The phrase “it’s just like riding a bike” has never resonated with me. I know it’s supposed to mean that the task ahead will be smooth, easy and familiar, but that is not what comes to mind when I think about jumping on a bike — at least not in the city.
That’s because my cycling experience consists of the occasional ride as a kid and one week at Burning Man. So the prospect of hopping on a bike with a motor in Seattle’s busy downtown core, just after rush hour, had me more than a little apprehensive. But I am a journalist, an urbanist, and self-proclaimed new mobility advocate — and a new way to get around Seattle arrived this week.
Dockless bike-sharing service LimeBike has started rolling out electric-assist “Lime-E” bicycles in Seattle, the first market for the new additions to the LimeBike fleet. On an unseasonably sunny, brisk Tuesday, I decided to try one out. A novice cyclist, I was grateful when Jason Wilde, LimeBike’s general manager for the Northwest, offered to be my guide.
We met on the corner of Second and Spring, where Jason had an electric-assist LimeBike reserved for me. Although LimeBike is deploying the e-bikes in small batches at first — starting with 300 and extending to 500 this week — Wilde didn’t have trouble finding another one for himself nearby. The e-bikes are distinguishable in the LimeBike app because they have lightning bolts over the icons marking them on the map.
After a wobbly start (and a mental note that it’s best to adjust the bike seat before hopping on) we were off. Lime-E bikes don’t require much training, since riders don’t have to turn the electric assist feature on or off. The motor is always running, increasing and decreasing the amount of electric assistance it provides based on how fast the rider is peddling. If you peddle more slowly, it turns up the electric assist.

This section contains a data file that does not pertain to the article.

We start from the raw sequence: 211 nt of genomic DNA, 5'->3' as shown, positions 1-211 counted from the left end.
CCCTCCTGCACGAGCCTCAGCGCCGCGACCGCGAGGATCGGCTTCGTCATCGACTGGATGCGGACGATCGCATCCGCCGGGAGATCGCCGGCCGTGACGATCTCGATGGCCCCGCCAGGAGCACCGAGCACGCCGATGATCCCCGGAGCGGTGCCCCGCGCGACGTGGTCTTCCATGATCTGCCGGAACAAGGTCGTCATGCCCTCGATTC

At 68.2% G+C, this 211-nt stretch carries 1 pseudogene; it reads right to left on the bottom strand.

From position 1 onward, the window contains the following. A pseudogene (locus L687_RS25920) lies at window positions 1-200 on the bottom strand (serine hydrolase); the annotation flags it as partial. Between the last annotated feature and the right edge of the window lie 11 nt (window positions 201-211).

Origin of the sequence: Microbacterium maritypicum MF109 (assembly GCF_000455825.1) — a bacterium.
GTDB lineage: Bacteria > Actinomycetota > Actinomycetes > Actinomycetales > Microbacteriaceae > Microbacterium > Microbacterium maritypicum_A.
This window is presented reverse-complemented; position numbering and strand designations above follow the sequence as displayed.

I learned that counter-intuitive lesson when we climbed our first hill. We made a loop through Pike Place Market and approached the hill that we needed to climb to return to LimeBike’s Seattle headquarters at the WeWork co-working space.
Wilde informed me that the slower I pedaled, the more the bike would help me get up the hill. I briefly feared I was pedaling so slowly I might roll backward but the electric assist immediately ramped up, helping me climb the hill without much effort.
Despite the assist, don’t expect one of the e-bikes to zip you up hills at top speed. I still felt the resistance of the incline but it wasn’t a struggle.
LimeBike currently has about 4,000 bright green bicycles operating in Seattle, in compliance with the maximum set by city rules. LimeBike has been pulling some of its analog bicycles to make room for their electric replacements. Eventually, LimeBike expects around 40 percent of its fleet to be electric assist bikes.
“We look at this as a vision for our overall fleet going forward,” Wilde said. “This is the future for us in terms of trying to tap into something beyond first and last mile.”
The e-bikes cost $1 to unlock and an additional 10 cents for every 10 minutes of ride time. The analog LimeBikes cost a flat $1 for every 30 minutes of ride time. Lime-E bikes have a maximum speed of 14.5 MPH to comply with the 15 MPH cap that many cities put on e-bikes. This week, LimeBike also announced plans to add electric scooters to its fleet.
Last week, LimeBike competitor Spin announced plans to roll out its own e-bikes and electric scooters later this year but a formal launch date hasn’t been set.
Both companies want to make biking more accessible to customers with limited cycling experience, like me. Though I don’t see myself becoming a full-time bike commuter, today’s experience will definitely make me consider taking an e-bike on a sunny day without feeling intimidated by Seattle’s infamous hills.